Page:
As we begin the season of Lent, I think it best to circle around and take another look at something which runs perfectly contrary to what we will be observing in the coming weeks.
I can tell by the numbers that a lot of you are interested in what I had to say last year about Joyce Meyer and her brother’s death. Her brother died under tragic circumstances brought on primarily by poor choices he had made in life. Shortly after his death, Meyer spoke at a conference of prominent church leaders and used his life as a sermon illustration to draw a contrast between a wasted life and a life that God rewards. Using the story of the paralytic by the pool in John 5, she noted the key difference between herself and him: he just wanted to lay around and feel sorry for himself and blame others for his plight, while she did what she could to make a better life for herself. Making the assumption that the paralytic in John 5 could have at least wiggled over to the edge of the pool but chose not to, she said that her brother “just wanted to lay by the pool another year, feel sorry for himself, blame somebody and remain crippled….I got tired of laying by the pool and I decided to wiggle.” She went on to make the application that if you do what you can and try your best then God will bless you and do what you can’t. The Christian Post gives a more detailed summary of Meyer’s message and presents it in a slightly more favorable light than I do.
Do your best and God will bless you. Do what you can and God will do what you can’t. Classic American style self-help preaching, and it runs completely and totally contrary to the spirit of the Lenten season.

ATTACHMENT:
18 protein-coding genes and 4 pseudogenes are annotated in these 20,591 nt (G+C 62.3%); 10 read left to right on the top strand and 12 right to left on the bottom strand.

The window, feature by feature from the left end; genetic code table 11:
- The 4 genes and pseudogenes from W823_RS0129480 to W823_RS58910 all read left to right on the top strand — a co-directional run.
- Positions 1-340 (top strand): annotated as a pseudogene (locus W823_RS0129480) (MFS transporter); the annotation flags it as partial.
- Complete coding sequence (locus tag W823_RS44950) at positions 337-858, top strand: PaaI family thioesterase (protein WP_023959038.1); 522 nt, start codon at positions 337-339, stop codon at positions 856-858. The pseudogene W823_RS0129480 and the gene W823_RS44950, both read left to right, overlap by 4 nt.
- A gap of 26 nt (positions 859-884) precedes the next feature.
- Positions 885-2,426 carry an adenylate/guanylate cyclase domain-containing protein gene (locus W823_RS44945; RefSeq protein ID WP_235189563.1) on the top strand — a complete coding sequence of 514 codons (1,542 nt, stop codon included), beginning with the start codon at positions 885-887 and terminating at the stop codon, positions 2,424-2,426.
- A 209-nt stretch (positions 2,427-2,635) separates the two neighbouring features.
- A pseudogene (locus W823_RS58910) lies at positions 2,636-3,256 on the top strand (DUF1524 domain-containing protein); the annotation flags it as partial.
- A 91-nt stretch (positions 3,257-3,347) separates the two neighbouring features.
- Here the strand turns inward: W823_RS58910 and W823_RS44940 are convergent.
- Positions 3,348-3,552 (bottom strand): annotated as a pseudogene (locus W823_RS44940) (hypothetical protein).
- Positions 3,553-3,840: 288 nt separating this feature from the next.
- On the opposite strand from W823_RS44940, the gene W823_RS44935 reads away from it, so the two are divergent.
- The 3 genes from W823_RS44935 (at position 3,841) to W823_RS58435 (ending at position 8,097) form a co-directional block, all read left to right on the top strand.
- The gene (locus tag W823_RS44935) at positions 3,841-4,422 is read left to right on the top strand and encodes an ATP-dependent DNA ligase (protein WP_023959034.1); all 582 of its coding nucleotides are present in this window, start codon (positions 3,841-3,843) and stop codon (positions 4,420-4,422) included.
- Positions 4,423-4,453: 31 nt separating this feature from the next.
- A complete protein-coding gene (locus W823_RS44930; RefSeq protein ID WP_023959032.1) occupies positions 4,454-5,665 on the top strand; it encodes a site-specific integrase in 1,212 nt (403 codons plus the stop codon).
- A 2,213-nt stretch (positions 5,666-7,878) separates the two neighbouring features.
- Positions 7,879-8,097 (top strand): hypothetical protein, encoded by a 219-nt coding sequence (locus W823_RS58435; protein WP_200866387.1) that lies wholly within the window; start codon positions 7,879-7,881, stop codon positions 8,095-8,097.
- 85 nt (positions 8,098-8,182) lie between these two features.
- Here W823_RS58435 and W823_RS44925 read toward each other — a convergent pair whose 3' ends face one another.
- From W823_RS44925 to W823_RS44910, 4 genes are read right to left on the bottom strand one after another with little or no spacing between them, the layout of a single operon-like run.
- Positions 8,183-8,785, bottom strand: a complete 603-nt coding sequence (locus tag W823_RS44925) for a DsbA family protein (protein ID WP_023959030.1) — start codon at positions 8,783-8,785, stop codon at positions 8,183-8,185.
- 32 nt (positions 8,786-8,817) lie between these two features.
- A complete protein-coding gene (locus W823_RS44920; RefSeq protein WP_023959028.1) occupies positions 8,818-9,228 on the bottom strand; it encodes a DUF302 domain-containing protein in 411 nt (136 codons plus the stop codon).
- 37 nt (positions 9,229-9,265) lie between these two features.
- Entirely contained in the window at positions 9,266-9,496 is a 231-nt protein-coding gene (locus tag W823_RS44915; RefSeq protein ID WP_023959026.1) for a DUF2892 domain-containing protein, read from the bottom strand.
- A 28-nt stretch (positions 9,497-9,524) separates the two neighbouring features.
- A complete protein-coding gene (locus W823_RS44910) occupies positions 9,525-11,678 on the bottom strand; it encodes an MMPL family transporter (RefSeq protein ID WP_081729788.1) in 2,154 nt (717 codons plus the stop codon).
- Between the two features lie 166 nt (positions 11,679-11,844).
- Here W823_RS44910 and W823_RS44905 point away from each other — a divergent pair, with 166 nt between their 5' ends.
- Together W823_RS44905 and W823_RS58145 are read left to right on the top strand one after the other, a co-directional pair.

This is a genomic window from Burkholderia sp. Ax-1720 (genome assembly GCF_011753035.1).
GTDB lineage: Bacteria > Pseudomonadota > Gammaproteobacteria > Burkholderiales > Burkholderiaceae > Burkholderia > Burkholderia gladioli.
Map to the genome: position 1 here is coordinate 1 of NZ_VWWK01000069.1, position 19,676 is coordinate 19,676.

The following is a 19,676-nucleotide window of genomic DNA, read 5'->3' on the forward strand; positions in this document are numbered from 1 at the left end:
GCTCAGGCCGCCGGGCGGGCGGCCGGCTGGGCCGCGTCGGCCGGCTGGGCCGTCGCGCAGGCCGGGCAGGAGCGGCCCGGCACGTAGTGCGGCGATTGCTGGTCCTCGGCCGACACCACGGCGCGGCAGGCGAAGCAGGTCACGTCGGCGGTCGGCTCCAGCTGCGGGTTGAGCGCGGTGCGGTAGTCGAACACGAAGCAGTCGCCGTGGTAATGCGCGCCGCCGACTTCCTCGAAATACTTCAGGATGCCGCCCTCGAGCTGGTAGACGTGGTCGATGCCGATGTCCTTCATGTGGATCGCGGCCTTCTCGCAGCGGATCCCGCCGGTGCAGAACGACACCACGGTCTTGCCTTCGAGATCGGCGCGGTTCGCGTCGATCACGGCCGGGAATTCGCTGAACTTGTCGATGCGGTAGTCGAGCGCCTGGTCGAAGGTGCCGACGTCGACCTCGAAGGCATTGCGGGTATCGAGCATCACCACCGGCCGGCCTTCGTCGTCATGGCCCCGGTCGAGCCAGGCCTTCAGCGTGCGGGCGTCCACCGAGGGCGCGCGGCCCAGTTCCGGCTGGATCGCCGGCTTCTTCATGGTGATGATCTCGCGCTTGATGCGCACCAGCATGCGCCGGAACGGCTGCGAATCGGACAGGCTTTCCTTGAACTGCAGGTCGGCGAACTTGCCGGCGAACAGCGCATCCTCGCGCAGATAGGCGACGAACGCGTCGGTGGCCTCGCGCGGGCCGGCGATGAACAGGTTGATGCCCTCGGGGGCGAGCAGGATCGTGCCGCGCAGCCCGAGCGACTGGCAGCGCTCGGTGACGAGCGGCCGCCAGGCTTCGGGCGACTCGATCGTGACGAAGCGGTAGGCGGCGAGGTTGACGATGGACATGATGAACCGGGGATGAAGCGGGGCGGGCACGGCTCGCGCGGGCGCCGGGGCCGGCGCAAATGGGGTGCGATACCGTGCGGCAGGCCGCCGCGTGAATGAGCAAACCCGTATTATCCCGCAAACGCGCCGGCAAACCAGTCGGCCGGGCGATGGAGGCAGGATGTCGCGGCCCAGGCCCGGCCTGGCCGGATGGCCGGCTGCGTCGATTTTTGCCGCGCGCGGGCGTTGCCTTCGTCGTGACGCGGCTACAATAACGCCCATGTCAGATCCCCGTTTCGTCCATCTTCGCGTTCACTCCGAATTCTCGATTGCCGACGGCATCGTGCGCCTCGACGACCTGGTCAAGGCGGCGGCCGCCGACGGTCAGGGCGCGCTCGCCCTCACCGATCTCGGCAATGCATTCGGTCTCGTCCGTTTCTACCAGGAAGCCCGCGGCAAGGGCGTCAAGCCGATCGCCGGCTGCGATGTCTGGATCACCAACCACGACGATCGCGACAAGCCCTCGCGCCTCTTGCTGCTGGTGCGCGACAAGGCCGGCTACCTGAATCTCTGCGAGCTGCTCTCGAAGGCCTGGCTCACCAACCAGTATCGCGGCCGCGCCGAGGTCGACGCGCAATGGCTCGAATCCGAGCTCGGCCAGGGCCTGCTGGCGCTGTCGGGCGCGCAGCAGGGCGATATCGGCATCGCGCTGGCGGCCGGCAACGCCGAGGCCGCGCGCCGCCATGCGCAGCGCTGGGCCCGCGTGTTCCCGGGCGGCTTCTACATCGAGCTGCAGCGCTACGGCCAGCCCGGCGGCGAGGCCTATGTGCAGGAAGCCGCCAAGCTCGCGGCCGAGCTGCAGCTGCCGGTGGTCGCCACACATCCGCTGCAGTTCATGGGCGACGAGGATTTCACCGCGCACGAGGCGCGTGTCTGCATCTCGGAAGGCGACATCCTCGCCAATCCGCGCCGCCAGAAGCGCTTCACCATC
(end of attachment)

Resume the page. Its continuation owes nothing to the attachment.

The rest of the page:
If you had the opportunity to participate in an Ash Wednesday service this week, you probably received ashes on your forehead. These are a reminder of your link with all the rest of humanity: that you are dust and one day you will return to dust. That everything you are and everything you do will eventually turn to dust. That you can try to wiggle all you want but you will not get to anything remotely resembling life.
The ashes are also a sign of repentance. Sackcloth and ashes appear throughout the Bible as a symbol of repentance. During this season, we repent of doing things our own way. We repent of trying to walk in our own strength. We repent of trying to do what we can and doing our best and trusting God to meet us partway because even if God meets us partway we will never get there.
The paralytic in John 5 could not have wiggled his way into the pool, even if he wanted to. He needed Jesus. And Jesus came to him. Jesus listened to his sad story, then told him to get up and walk, and he did.
Like the paralytic in John 5, we need Jesus also. We lament our human condition, that we are dust and will return to dust. In a few weeks we shall celebrate the cross and resurrection, by which Jesus has delivered us from our condition and enabled us to have life that lasts after we have turned to dust.